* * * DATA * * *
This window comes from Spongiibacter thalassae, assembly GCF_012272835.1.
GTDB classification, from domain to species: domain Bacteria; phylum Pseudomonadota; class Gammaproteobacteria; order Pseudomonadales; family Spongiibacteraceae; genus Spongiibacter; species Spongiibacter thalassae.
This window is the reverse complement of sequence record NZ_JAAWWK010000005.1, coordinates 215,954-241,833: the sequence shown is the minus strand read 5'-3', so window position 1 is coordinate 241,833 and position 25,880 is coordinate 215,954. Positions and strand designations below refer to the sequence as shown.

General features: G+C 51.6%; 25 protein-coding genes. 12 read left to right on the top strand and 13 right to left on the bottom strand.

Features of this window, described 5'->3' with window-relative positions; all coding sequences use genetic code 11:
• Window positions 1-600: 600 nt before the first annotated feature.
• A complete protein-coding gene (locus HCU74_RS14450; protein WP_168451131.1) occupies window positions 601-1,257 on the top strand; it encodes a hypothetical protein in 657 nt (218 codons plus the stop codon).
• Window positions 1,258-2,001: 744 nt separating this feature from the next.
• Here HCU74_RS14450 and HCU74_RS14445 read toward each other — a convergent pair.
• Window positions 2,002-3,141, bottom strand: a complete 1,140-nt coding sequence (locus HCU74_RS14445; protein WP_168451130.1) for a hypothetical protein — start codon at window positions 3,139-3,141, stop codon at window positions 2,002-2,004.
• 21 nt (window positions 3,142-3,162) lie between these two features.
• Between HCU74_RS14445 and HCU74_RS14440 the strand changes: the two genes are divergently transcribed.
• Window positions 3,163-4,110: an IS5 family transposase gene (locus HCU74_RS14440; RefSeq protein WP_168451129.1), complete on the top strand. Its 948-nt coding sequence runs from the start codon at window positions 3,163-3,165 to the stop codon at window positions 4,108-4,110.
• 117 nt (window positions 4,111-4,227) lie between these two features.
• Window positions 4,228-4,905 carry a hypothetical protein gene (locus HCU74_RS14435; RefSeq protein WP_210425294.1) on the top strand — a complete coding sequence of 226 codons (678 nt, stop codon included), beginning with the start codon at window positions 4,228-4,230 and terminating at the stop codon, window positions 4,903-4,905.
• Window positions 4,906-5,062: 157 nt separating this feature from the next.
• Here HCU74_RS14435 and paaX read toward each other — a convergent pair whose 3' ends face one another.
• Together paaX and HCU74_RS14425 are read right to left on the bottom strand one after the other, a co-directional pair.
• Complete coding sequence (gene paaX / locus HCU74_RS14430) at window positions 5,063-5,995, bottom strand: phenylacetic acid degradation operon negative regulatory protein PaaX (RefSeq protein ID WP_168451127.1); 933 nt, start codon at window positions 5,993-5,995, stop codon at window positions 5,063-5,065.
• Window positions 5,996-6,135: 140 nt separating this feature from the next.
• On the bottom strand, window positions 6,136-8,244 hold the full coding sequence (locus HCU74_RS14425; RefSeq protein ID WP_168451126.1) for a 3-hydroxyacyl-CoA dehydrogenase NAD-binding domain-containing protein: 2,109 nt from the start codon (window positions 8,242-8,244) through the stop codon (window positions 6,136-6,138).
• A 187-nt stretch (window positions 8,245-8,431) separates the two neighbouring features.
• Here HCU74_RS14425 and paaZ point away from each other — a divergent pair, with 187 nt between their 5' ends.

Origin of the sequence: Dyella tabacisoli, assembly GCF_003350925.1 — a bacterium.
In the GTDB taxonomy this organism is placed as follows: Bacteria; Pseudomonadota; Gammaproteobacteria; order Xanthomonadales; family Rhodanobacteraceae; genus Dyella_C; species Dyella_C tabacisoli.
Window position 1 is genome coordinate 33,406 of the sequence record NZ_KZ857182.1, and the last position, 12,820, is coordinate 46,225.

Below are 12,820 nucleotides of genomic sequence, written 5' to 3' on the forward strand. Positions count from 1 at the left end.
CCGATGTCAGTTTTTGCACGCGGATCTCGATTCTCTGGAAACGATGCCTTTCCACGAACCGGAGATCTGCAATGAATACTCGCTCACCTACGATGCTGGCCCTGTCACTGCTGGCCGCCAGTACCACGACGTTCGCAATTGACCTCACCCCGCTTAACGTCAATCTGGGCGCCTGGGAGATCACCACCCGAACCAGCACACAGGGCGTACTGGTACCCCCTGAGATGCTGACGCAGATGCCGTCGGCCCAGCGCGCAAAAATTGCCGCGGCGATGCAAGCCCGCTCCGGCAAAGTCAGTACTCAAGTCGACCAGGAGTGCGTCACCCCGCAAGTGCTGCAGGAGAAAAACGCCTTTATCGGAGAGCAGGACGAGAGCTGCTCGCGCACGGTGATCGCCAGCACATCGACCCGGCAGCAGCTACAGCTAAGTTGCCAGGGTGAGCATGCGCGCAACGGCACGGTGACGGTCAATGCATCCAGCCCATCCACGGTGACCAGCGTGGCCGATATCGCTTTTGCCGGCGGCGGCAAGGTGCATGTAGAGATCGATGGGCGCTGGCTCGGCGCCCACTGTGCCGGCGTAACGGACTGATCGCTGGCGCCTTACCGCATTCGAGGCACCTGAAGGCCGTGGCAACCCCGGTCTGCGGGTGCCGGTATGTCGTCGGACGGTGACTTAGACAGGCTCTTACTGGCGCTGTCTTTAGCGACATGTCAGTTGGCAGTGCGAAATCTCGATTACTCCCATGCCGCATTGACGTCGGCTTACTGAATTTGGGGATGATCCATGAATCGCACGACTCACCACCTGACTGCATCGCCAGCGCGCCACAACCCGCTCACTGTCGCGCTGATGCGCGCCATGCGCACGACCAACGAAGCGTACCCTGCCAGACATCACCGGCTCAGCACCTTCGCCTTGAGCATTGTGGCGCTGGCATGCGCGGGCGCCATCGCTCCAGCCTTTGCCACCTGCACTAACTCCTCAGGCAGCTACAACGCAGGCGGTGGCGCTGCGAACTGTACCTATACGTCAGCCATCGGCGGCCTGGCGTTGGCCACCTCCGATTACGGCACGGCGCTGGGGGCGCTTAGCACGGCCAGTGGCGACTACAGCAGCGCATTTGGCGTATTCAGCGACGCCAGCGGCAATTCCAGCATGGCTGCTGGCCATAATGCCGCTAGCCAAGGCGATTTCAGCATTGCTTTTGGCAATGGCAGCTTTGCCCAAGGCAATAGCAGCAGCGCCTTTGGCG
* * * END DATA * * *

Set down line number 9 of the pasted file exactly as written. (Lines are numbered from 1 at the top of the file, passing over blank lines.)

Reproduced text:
• Here HCU74_RS14450 and HCU74_RS14445 read toward each other — a convergent pair.